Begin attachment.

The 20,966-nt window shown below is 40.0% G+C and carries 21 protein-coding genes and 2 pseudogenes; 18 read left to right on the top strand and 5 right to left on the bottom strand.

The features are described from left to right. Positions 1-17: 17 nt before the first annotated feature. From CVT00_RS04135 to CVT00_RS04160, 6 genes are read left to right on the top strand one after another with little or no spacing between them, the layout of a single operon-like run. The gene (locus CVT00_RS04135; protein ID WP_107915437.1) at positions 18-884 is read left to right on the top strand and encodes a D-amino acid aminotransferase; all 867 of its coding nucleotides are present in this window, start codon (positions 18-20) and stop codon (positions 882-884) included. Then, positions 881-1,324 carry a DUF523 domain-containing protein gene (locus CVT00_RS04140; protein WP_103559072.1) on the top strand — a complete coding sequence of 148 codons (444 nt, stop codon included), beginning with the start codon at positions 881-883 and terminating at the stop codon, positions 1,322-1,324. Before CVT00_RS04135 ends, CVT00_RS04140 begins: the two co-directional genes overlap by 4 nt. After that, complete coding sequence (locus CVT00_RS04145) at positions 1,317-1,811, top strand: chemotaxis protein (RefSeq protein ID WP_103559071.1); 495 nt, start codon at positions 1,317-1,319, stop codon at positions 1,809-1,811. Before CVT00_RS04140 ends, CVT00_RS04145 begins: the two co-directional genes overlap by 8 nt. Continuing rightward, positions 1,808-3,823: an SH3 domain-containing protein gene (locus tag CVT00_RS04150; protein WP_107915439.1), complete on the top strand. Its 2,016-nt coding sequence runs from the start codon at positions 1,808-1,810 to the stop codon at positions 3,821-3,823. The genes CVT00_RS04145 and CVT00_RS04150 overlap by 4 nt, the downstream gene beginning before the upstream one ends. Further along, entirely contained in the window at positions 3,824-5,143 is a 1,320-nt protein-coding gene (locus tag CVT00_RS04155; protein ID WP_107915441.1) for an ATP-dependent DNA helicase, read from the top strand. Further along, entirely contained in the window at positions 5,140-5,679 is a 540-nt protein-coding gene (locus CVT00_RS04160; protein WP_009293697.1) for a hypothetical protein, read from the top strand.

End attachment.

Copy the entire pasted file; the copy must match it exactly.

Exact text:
The 20,966-nt window shown below is 40.0% G+C and carries 21 protein-coding genes and 2 pseudogenes; 18 read left to right on the top strand and 5 right to left on the bottom strand.

The features are described from left to right. Positions 1-17: 17 nt before the first annotated feature. From CVT00_RS04135 to CVT00_RS04160, 6 genes are read left to right on the top strand one after another with little or no spacing between them, the layout of a single operon-like run. The gene (locus CVT00_RS04135; protein ID WP_107915437.1) at positions 18-884 is read left to right on the top strand and encodes a D-amino acid aminotransferase; all 867 of its coding nucleotides are present in this window, start codon (positions 18-20) and stop codon (positions 882-884) included. Then, positions 881-1,324 carry a DUF523 domain-containing protein gene (locus CVT00_RS04140; protein WP_103559072.1) on the top strand — a complete coding sequence of 148 codons (444 nt, stop codon included), beginning with the start codon at positions 881-883 and terminating at the stop codon, positions 1,322-1,324. Before CVT00_RS04135 ends, CVT00_RS04140 begins: the two co-directional genes overlap by 4 nt. After that, complete coding sequence (locus CVT00_RS04145) at positions 1,317-1,811, top strand: chemotaxis protein (RefSeq protein ID WP_103559071.1); 495 nt, start codon at positions 1,317-1,319, stop codon at positions 1,809-1,811. Before CVT00_RS04140 ends, CVT00_RS04145 begins: the two co-directional genes overlap by 8 nt. Continuing rightward, positions 1,808-3,823: an SH3 domain-containing protein gene (locus tag CVT00_RS04150; protein WP_107915439.1), complete on the top strand. Its 2,016-nt coding sequence runs from the start codon at positions 1,808-1,810 to the stop codon at positions 3,821-3,823. The genes CVT00_RS04145 and CVT00_RS04150 overlap by 4 nt, the downstream gene beginning before the upstream one ends. Further along, entirely contained in the window at positions 3,824-5,143 is a 1,320-nt protein-coding gene (locus tag CVT00_RS04155; protein ID WP_107915441.1) for an ATP-dependent DNA helicase, read from the top strand. Further along, entirely contained in the window at positions 5,140-5,679 is a 540-nt protein-coding gene (locus CVT00_RS04160; protein WP_009293697.1) for a hypothetical protein, read from the top strand.